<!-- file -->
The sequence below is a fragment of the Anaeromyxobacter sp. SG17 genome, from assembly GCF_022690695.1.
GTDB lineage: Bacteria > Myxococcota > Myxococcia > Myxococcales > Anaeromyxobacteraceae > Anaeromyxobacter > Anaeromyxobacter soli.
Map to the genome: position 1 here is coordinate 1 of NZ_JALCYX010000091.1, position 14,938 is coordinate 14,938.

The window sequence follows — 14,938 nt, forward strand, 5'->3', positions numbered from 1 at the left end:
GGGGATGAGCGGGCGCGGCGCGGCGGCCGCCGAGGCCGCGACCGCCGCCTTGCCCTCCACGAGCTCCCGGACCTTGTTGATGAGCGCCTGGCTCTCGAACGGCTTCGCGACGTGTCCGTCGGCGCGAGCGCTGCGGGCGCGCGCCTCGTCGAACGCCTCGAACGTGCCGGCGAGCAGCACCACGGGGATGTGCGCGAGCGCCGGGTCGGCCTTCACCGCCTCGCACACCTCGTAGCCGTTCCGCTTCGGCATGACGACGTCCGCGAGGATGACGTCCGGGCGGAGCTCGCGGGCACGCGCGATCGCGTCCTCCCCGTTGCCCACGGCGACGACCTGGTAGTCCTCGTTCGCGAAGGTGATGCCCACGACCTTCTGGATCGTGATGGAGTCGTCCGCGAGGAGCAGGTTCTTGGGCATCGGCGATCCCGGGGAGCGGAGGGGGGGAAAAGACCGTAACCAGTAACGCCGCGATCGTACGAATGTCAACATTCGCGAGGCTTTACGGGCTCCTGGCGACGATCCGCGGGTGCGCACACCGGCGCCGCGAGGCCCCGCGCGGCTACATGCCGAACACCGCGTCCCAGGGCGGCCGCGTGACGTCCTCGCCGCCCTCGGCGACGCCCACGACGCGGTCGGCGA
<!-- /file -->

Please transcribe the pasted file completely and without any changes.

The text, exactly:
The sequence below is a fragment of the Anaeromyxobacter sp. SG17 genome, from assembly GCF_022690695.1.
GTDB lineage: Bacteria > Myxococcota > Myxococcia > Myxococcales > Anaeromyxobacteraceae > Anaeromyxobacter > Anaeromyxobacter soli.
Map to the genome: position 1 here is coordinate 1 of NZ_JALCYX010000091.1, position 14,938 is coordinate 14,938.

The window sequence follows — 14,938 nt, forward strand, 5'->3', positions numbered from 1 at the left end:
GGGGATGAGCGGGCGCGGCGCGGCGGCCGCCGAGGCCGCGACCGCCGCCTTGCCCTCCACGAGCTCCCGGACCTTGTTGATGAGCGCCTGGCTCTCGAACGGCTTCGCGACGTGTCCGTCGGCGCGAGCGCTGCGGGCGCGCGCCTCGTCGAACGCCTCGAACGTGCCGGCGAGCAGCACCACGGGGATGTGCGCGAGCGCCGGGTCGGCCTTCACCGCCTCGCACACCTCGTAGCCGTTCCGCTTCGGCATGACGACGTCCGCGAGGATGACGTCCGGGCGGAGCTCGCGGGCACGCGCGATCGCGTCCTCCCCGTTGCCCACGGCGACGACCTGGTAGTCCTCGTTCGCGAAGGTGATGCCCACGACCTTCTGGATCGTGATGGAGTCGTCCGCGAGGAGCAGGTTCTTGGGCATCGGCGATCCCGGGGAGCGGAGGGGGGGAAAAGACCGTAACCAGTAACGCCGCGATCGTACGAATGTCAACATTCGCGAGGCTTTACGGGCTCCTGGCGACGATCCGCGGGTGCGCACACCGGCGCCGCGAGGCCCCGCGCGGCTACATGCCGAACACCGCGTCCCAGGGCGGCCGCGTGACGTCCTCGCCGCCCTCGGCGACGCCCACGACGCGGTCGGCGA